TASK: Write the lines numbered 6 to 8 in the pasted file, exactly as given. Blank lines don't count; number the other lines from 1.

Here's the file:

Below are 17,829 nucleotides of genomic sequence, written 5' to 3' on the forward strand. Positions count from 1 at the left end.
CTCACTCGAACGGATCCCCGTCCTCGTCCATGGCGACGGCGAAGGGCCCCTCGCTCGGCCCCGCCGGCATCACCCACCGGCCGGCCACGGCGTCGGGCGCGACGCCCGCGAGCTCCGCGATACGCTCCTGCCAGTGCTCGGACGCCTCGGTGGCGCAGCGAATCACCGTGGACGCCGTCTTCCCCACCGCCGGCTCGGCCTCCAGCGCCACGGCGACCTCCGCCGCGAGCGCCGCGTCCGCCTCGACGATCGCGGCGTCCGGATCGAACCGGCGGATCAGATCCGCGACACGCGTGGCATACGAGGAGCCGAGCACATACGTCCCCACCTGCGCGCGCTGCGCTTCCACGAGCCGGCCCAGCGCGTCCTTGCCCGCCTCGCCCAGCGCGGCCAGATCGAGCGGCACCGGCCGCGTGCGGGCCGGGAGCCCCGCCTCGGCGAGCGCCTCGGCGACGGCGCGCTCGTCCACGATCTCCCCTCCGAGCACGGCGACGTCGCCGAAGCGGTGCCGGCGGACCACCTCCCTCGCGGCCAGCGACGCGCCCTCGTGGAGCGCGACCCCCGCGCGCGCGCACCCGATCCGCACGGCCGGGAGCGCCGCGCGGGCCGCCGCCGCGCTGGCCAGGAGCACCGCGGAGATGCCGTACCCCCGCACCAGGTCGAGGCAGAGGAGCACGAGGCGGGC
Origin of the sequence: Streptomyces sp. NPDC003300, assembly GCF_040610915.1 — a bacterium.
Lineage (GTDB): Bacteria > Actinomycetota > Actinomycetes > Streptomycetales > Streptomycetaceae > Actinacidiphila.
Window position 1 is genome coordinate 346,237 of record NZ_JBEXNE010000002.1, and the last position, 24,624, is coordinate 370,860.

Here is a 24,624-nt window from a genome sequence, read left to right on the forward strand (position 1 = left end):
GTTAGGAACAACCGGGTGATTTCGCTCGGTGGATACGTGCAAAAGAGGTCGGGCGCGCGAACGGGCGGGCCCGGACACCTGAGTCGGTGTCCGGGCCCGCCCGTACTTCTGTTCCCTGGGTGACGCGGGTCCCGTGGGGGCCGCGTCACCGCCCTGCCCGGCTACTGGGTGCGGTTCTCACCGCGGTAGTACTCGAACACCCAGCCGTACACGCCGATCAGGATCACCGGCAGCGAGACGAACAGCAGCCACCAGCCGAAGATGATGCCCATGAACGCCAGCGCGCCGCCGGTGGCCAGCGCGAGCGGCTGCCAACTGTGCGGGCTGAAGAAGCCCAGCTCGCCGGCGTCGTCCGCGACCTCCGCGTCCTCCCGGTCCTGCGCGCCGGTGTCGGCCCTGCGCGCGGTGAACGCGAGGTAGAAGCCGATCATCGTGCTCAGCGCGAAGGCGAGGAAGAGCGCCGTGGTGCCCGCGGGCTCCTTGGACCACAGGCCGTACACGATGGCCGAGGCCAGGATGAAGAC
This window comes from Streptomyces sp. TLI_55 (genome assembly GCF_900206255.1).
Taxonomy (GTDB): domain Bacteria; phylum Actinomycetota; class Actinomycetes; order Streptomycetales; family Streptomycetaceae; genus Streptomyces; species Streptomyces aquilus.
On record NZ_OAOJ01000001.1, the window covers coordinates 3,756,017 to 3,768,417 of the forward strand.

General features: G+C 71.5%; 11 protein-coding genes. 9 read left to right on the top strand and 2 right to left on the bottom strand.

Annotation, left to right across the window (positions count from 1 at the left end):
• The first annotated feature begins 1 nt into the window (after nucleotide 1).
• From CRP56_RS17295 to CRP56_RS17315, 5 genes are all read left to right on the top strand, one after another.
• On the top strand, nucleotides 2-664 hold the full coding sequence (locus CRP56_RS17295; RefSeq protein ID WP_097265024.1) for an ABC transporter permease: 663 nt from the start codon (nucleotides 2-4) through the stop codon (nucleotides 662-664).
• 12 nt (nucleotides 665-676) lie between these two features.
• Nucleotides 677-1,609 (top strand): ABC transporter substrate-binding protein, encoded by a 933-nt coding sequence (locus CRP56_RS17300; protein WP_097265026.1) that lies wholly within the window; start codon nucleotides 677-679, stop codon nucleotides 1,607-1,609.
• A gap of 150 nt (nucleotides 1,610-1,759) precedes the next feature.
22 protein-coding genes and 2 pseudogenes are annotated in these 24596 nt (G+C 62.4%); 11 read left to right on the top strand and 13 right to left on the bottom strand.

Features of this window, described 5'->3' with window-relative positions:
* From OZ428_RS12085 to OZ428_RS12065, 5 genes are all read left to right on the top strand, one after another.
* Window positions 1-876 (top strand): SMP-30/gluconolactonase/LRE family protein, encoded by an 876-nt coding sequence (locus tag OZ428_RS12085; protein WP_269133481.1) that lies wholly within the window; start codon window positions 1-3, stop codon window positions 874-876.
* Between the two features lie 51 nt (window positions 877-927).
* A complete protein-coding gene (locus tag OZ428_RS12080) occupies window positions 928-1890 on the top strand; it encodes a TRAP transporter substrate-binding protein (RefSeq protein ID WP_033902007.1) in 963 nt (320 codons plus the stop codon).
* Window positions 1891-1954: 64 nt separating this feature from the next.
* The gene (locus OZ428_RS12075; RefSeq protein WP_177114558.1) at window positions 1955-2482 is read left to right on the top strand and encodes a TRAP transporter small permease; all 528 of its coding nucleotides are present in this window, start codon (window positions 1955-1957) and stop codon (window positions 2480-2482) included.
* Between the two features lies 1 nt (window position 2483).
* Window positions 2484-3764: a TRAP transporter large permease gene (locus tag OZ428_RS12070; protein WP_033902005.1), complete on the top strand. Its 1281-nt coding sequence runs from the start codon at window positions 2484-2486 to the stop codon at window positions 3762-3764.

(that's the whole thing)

Here is a 24,624-nt window from a genome sequence, read left to right on the forward strand (position 1 = left end):
GTTAGGAACAACCGGGTGATTTCGCTCGGTGGATACGTGCAAAAGAGGTCGGGCGCGCGAACGGGCGGGCCCGGACACCTGAGTCGGTGTCCGGGCCCGCCCGTACTTCTGTTCCCTGGGTGACGCGGGTCCCGTGGGGGCCGCGTCACCGCCCTGCCCGGCTACTGGGTGCGGTTCTCACCGCGGTAGTACTCGAACACCCAGCCGTACACGCCGATCAGGATCACCGGCAGCGAGACGAACAGCAGCCACCAGCCGAAGATGATGCCCATGAACGCCAGCGCGCCGCCGGTGGCCAGCGCGAGCGGCTGCCAACTGTGCGGGCTGAAGAAGCCCAGCTCGCCGGCGTCGTCCGCGACCTCCGCGTCCTCCCGGTCCTGCGCGCCGGTGTCGGCCCTGCGCGCGGTGAACGCGAGGTAGAAGCCGATCATCGTGCTCAGCGCGAAGGCGAGGAAGAGCGCCGTGGTGCCCGCGGGCTCCTTGGACCACAGGCCGTACACGATGGCCGAGGCCAGGATGAAGAC
This window comes from Streptomyces sp. TLI_55 (genome assembly GCF_900206255.1).